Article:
There is a running joke among college freshmen in every generation about getting a Liberal Studies degree. This is the undergraduate program you take if you: A) don’t like science or math or both; B) are not really sure what you want; C) plan to shift to another program within the next two years; or D) all of the above. Liberal Studies, in fact, has been tagged as a course that has “a little of everything.”
But what most people fail to understand is that Liberal Studies is a degree which provides the student the foundation of a multidisciplinary preparation for the arts, social sciences, humanities, and natural sciences to enable them to have careers in business, education, government, and media, among other fields of specialization. The Liberal Studies program trains the student in more than one skill.
Excellent writing and eloquent oral expression, critical thinking, ethics, thoughtful analysis, and problem solving are the core competencies that come with a Liberal Studies degree. A wide array of courses are taken by the Liberal Studies student including mathematics, physical education, human development, history, literature, visual arts, social sciences, linguistics, and performing arts.
The American Academy for Liberal Education explained that the core curriculum of a Liberal Studies degree may include interdisciplinary programs in the sciences and the arts, theatrical and musical performance and appreciation, creative writing programs, and the history and the heritage of non-Western and Western civilizations. Programs for further studies – a master’s degree and a doctorate – are recommended.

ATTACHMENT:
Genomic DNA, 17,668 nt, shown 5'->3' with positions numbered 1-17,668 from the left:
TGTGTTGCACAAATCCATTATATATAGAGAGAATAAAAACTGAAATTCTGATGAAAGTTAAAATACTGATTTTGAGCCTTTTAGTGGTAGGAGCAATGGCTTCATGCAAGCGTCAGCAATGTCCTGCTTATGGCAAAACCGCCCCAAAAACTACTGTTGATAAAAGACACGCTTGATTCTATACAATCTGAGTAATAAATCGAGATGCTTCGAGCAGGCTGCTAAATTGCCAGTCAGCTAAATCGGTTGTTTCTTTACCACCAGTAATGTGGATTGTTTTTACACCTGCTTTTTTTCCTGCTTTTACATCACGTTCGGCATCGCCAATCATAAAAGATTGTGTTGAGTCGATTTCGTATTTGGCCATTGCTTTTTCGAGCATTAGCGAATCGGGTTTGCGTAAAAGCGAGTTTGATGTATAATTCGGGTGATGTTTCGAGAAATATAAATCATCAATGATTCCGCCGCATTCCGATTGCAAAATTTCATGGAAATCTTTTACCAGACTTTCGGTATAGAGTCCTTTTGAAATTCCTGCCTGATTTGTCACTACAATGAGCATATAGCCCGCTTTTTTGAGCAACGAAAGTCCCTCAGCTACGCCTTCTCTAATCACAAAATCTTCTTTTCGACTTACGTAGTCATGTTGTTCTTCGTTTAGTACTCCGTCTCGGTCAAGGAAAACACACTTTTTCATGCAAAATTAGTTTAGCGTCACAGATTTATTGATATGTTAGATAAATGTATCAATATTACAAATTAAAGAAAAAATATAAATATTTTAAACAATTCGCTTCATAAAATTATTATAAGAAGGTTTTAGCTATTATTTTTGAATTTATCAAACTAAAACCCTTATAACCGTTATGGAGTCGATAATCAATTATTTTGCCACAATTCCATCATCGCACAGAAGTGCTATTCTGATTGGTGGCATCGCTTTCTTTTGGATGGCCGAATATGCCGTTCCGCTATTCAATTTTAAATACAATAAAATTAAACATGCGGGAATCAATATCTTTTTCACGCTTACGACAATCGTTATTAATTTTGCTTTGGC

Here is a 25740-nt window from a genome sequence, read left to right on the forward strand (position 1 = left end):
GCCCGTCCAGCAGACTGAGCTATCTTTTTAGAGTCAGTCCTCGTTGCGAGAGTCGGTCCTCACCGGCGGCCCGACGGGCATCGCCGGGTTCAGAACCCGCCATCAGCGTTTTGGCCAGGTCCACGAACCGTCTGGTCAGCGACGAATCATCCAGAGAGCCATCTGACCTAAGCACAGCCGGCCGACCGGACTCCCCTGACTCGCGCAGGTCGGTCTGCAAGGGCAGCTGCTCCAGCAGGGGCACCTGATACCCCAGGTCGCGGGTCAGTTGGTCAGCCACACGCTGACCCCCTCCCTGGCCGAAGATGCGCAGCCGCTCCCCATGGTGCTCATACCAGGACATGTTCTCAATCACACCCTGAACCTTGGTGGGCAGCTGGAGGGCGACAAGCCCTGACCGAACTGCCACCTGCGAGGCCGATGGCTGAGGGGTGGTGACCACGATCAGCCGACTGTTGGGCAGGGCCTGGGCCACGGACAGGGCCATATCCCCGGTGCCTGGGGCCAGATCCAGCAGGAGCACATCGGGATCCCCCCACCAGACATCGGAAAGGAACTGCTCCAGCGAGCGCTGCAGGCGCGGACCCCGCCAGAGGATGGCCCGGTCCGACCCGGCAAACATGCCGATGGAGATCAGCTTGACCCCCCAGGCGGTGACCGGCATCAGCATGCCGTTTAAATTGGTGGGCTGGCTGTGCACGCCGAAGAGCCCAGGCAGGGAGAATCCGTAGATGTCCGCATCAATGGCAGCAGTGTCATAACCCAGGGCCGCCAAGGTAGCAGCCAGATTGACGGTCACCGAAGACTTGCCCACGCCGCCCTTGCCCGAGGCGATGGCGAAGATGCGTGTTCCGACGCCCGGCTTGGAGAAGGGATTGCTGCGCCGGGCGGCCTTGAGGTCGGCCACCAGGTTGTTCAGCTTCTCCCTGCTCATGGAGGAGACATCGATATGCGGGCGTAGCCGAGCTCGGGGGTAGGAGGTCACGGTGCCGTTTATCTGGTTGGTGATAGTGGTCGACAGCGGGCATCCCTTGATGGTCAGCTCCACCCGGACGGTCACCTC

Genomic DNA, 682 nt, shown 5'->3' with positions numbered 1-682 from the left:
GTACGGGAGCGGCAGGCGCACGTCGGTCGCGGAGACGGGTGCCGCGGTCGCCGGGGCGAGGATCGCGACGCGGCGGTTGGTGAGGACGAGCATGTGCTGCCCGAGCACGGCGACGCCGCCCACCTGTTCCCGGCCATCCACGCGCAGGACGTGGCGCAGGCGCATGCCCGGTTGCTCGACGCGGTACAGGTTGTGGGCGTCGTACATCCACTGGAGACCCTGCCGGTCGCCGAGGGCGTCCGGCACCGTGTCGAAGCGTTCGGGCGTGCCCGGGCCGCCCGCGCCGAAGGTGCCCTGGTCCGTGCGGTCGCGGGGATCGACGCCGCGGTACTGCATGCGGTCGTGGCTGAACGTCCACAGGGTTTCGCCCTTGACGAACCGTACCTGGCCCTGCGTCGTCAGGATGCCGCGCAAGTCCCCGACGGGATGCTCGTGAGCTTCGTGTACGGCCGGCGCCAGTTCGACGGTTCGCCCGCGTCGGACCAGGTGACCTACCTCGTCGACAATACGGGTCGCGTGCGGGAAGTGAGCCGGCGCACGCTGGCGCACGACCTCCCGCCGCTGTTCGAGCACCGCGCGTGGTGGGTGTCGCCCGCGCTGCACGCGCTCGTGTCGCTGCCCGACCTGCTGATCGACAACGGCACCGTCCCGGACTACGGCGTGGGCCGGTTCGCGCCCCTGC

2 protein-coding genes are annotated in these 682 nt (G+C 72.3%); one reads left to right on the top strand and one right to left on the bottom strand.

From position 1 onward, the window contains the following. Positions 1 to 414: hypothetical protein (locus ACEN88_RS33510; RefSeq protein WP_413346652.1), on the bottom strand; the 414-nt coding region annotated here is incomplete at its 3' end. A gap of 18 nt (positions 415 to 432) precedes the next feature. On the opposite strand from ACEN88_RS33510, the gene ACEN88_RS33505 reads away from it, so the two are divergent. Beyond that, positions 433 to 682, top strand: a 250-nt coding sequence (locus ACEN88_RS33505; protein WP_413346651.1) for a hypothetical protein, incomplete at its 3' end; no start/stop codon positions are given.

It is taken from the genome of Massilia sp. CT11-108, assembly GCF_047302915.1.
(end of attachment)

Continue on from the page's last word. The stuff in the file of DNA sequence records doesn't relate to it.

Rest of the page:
Jobs Available to Liberal Studies Graduates
The skills learned in a Liberal Studies education will prove beneficial in numerous professions. Because writing, verbal, critical thinking, objective analysis, and ethics are all taught and developed in core courses of Liberal Studies, it isn’t surprising to find many Liberal Studies graduates as writers for newspapers and magazines, television, and film.
Other professions suitable for a Liberal Studies degree holder are public relations, journalism, marketing, advertising, and broadcast communication. In fact, most careers that have anything to do with writing or speaking well almost always point to a Liberal Studies education.
Schools from Where You Can Obtain a Liberal Studies Degree
There is no shortage of schools in the U.S. or anywhere else in the world offering Liberal Studies programs. Ivy League institutions like Harvard University and the University of Pennsylvania both have good Liberal Studies programs as do Oberlin College (Ohio), Wesleyan University (Connecticut), Dickinson College (Pennsylvania), DePauw University (Indiana), Bowdoin College (Maine), Washington and Lee University (Virginia), Occidental College (California), and Middlebury College (Vermont).
Except for the mention of the two Ivy League schools, these educational institutions are smaller in ratio for teacher-student interaction, class size, and enrollment but the teachers are all full time faculty instead of graduate students who act as teaching assistants. Some of them are historically African-American colleges and others offer experimental and innovative curricula, especially Oberlin College.
Additionally, online liberal studies degree programs can now be obtained as well. According to U.S. News, which regularly releases school rankings, the schools with the best online programs for liberal studies include Pennsylvania State University, Daytona State College, the University of Illinois-Chicago, Pace University, and Oregon State University.